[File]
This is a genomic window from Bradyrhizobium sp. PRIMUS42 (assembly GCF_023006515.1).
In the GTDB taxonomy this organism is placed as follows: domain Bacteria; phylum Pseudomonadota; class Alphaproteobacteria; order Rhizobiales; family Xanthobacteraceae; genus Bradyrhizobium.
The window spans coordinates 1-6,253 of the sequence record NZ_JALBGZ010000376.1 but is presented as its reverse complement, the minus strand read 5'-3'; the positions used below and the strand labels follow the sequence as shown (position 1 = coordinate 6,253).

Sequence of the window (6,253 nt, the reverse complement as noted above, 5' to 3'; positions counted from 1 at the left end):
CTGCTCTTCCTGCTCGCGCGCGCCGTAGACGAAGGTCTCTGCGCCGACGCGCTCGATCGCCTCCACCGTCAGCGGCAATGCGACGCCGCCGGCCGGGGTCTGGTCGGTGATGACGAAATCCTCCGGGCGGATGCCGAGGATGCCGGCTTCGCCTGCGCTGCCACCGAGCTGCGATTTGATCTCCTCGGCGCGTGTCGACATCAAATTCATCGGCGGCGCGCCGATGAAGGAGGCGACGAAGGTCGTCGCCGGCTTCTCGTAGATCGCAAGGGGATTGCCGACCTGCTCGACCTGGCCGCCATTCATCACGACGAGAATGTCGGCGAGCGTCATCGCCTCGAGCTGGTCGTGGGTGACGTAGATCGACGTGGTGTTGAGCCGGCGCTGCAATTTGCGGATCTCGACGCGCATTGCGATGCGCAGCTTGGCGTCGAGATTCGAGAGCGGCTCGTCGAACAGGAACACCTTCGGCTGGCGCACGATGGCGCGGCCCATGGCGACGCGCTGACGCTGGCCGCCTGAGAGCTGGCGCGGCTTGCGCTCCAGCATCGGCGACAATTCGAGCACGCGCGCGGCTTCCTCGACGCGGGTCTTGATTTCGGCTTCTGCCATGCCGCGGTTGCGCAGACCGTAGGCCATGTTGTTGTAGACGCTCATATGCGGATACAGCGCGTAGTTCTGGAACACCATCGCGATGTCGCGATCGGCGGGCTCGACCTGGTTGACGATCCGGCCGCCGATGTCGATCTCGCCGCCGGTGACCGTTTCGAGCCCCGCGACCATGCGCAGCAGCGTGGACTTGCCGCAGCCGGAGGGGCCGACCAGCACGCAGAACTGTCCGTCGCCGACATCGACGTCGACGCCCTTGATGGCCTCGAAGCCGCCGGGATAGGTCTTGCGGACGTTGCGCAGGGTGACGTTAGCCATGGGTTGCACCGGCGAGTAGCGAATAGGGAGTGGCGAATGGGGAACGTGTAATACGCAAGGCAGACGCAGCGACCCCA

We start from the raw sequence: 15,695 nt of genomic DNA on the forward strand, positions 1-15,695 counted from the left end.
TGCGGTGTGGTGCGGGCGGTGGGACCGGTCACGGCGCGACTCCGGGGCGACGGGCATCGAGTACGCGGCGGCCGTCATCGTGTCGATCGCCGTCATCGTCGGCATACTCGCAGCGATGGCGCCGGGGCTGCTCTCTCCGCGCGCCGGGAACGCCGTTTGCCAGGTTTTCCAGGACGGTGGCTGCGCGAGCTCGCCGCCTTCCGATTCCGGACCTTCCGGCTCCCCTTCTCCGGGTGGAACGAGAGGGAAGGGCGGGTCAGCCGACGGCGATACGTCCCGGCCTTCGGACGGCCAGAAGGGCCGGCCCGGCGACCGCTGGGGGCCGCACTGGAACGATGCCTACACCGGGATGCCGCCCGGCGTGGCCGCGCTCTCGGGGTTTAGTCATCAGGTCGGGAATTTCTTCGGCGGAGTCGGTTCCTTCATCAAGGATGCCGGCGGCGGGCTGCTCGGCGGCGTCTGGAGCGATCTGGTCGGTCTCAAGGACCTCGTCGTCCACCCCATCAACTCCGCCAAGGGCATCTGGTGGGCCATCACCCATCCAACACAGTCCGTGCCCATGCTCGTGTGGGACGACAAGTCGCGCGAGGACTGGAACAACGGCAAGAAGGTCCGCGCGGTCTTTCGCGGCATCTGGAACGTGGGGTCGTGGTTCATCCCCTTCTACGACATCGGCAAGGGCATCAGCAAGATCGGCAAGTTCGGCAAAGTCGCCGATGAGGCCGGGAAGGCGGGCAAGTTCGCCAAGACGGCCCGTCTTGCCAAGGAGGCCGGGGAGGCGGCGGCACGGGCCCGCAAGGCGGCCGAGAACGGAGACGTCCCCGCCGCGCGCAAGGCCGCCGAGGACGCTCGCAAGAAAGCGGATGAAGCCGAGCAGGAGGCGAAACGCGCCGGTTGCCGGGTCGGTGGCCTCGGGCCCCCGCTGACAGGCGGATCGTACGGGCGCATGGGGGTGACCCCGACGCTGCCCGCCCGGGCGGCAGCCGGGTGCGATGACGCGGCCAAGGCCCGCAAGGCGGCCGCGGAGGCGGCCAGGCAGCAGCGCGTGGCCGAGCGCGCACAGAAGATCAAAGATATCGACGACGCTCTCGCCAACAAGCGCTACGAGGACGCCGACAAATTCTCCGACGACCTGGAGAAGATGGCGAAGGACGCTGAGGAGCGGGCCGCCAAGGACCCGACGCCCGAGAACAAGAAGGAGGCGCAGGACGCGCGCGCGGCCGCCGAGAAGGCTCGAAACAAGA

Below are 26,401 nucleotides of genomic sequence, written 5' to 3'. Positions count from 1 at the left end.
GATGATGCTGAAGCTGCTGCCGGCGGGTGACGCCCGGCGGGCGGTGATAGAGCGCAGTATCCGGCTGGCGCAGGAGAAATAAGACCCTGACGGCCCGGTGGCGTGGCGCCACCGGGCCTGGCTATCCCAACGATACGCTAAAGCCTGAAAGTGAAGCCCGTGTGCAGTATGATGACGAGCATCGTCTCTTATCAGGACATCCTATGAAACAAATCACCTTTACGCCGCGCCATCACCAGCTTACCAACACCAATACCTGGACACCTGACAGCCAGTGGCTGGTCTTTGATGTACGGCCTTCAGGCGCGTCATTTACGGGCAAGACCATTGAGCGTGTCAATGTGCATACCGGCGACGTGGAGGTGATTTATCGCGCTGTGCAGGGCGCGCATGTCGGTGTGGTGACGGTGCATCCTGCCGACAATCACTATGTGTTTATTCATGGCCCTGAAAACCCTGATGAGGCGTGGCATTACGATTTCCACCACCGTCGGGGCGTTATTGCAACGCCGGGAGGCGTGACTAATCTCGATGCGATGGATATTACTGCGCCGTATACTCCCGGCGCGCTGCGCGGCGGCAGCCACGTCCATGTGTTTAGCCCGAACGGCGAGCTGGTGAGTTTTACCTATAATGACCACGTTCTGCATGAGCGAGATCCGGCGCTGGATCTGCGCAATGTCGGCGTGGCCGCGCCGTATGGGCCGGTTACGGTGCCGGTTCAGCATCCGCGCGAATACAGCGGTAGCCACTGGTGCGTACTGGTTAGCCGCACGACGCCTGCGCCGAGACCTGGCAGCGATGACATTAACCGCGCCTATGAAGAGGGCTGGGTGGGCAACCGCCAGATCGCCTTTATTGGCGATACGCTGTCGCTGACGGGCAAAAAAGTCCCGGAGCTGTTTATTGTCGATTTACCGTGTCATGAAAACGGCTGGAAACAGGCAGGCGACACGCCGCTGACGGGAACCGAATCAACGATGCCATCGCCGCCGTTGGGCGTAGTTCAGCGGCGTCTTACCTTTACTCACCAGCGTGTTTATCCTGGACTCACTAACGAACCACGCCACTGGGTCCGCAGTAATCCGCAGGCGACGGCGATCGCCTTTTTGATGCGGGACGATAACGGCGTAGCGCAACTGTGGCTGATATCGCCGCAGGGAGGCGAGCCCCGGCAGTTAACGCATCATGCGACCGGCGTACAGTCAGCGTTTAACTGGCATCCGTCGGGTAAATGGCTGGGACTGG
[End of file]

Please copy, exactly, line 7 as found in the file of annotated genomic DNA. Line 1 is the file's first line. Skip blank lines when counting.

TGCGGTGTGGTGCGGGCGGTGGGACCGGTCACGGCGCGACTCCGGGGCGACGGGCATCGAGTACGCGGCGGCCGTCATCGTGTCGATCGCCGTCATCGTCGGCATACTCGCAGCGATGGCGCCGGGGCTGCTCTCTCCGCGCGCCGGGAACGCCGTTTGCCAGGTTTTCCAGGACGGTGGCTGCGCGAGCTCGCCGCCTTCCGATTCCGGACCTTCCGGCTCCCCTTCTCCGGGTGGAACGAGAGGGAAGGGCGGGTCAGCCGACGGCGATACGTCCCGGCCTTCGGACGGCCAGAAGGGCCGGCCCGGCGACCGCTGGGGGCCGCACTGGAACGATGCCTACACCGGGATGCCGCCCGGCGTGGCCGCGCTCTCGGGGTTTAGTCATCAGGTCGGGAATTTCTTCGGCGGAGTCGGTTCCTTCATCAAGGATGCCGGCGGCGGGCTGCTCGGCGGCGTCTGGAGCGATCTGGTCGGTCTCAAGGACCTCGTCGTCCACCCCATCAACTCCGCCAAGGGCATCTGGTGGGCCATCACCCATCCAACACAGTCCGTGCCCATGCTCGTGTGGGACGACAAGTCGCGCGAGGACTGGAACAACGGCAAGAAGGTCCGCGCGGTCTTTCGCGGCATCTGGAACGTGGGGTCGTGGTTCATCCCCTTCTACGACATCGGCAAGGGCATCAGCAAGATCGGCAAGTTCGGCAAAGTCGCCGATGAGGCCGGGAAGGCGGGCAAGTTCGCCAAGACGGCCCGTCTTGCCAAGGAGGCCGGGGAGGCGGCGGCACGGGCCCGCAAGGCGGCCGAGAACGGAGACGTCCCCGCCGCGCGCAAGGCCGCCGAGGACGCTCGCAAGAAAGCGGATGAAGCCGAGCAGGAGGCGAAACGCGCCGGTTGCCGGGTCGGTGGCCTCGGGCCCCCGCTGACAGGCGGATCGTACGGGCGCATGGGGGTGACCCCGACGCTGCCCGCCCGGGCGGCAGCCGGGTGCGATGACGCGGCCAAGGCCCGCAAGGCGGCCGCGGAGGCGGCCAGGCAGCAGCGCGTGGCCGAGCGCGCACAGAAGATCAAAGATATCGACGACGCTCTCGCCAACAAGCGCTACGAGGACGCCGACAAATTCTCCGACGACCTGGAGAAGATGGCGAAGGACGCTGAGGAGCGGGCCGCCAAGGACCCGACGCCCGAGAACAAGAAGGAGGCGCAGGACGCGCGCGCGGCCGCCGAGAAGGCTCGAAACAAGA